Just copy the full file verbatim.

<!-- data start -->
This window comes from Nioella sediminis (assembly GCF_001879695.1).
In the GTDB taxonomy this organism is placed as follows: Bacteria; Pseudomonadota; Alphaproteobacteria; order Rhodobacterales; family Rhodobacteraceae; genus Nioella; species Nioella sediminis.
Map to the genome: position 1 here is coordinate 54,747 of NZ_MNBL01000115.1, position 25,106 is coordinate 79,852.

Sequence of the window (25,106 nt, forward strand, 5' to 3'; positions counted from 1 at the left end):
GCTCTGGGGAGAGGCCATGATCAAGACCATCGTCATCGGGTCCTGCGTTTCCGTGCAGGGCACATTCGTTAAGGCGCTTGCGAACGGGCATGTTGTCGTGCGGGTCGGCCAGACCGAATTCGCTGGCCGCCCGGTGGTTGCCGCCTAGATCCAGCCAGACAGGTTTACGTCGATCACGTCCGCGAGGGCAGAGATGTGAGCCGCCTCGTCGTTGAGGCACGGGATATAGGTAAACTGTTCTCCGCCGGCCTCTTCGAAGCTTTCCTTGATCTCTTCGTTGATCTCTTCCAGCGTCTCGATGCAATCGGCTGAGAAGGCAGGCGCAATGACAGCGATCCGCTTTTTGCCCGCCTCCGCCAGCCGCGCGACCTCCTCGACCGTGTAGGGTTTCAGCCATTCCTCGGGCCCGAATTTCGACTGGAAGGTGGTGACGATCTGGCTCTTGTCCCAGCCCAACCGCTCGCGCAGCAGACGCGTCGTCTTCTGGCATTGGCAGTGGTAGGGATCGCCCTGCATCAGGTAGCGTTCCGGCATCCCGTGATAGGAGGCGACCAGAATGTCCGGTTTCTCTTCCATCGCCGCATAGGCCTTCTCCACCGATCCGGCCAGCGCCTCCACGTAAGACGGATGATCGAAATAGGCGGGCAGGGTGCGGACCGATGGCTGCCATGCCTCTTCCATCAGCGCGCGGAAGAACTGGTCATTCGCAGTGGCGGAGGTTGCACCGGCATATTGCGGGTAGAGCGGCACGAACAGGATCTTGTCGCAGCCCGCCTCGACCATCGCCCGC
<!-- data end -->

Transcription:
This window comes from Nioella sediminis (assembly GCF_001879695.1).
In the GTDB taxonomy this organism is placed as follows: Bacteria; Pseudomonadota; Alphaproteobacteria; order Rhodobacterales; family Rhodobacteraceae; genus Nioella; species Nioella sediminis.
Map to the genome: position 1 here is coordinate 54,747 of NZ_MNBL01000115.1, position 25,106 is coordinate 79,852.

Sequence of the window (25,106 nt, forward strand, 5' to 3'; positions counted from 1 at the left end):
GCTCTGGGGAGAGGCCATGATCAAGACCATCGTCATCGGGTCCTGCGTTTCCGTGCAGGGCACATTCGTTAAGGCGCTTGCGAACGGGCATGTTGTCGTGCGGGTCGGCCAGACCGAATTCGCTGGCCGCCCGGTGGTTGCCGCCTAGATCCAGCCAGACAGGTTTACGTCGATCACGTCCGCGAGGGCAGAGATGTGAGCCGCCTCGTCGTTGAGGCACGGGATATAGGTAAACTGTTCTCCGCCGGCCTCTTCGAAGCTTTCCTTGATCTCTTCGTTGATCTCTTCCAGCGTCTCGATGCAATCGGCTGAGAAGGCAGGCGCAATGACAGCGATCCGCTTTTTGCCCGCCTCCGCCAGCCGCGCGACCTCCTCGACCGTGTAGGGTTTCAGCCATTCCTCGGGCCCGAATTTCGACTGGAAGGTGGTGACGATCTGGCTCTTGTCCCAGCCCAACCGCTCGCGCAGCAGACGCGTCGTCTTCTGGCATTGGCAGTGGTAGGGATCGCCCTGCATCAGGTAGCGTTCCGGCATCCCGTGATAGGAGGCGACCAGAATGTCCGGTTTCTCTTCCATCGCCGCATAGGCCTTCTCCACCGATCCGGCCAGCGCCTCCACGTAAGACGGATGATCGAAATAGGCGGGCAGGGTGCGGACCGATGGCTGCCATGCCTCTTCCATCAGCGCGCGGAAGAACTGGTCATTCGCAGTGGCGGAGGTTGCACCGGCATATTGCGGGTAGAGCGGCACGAACAGGATCTTGTCGCAGCCCGCCTCGACCATCGCCCGC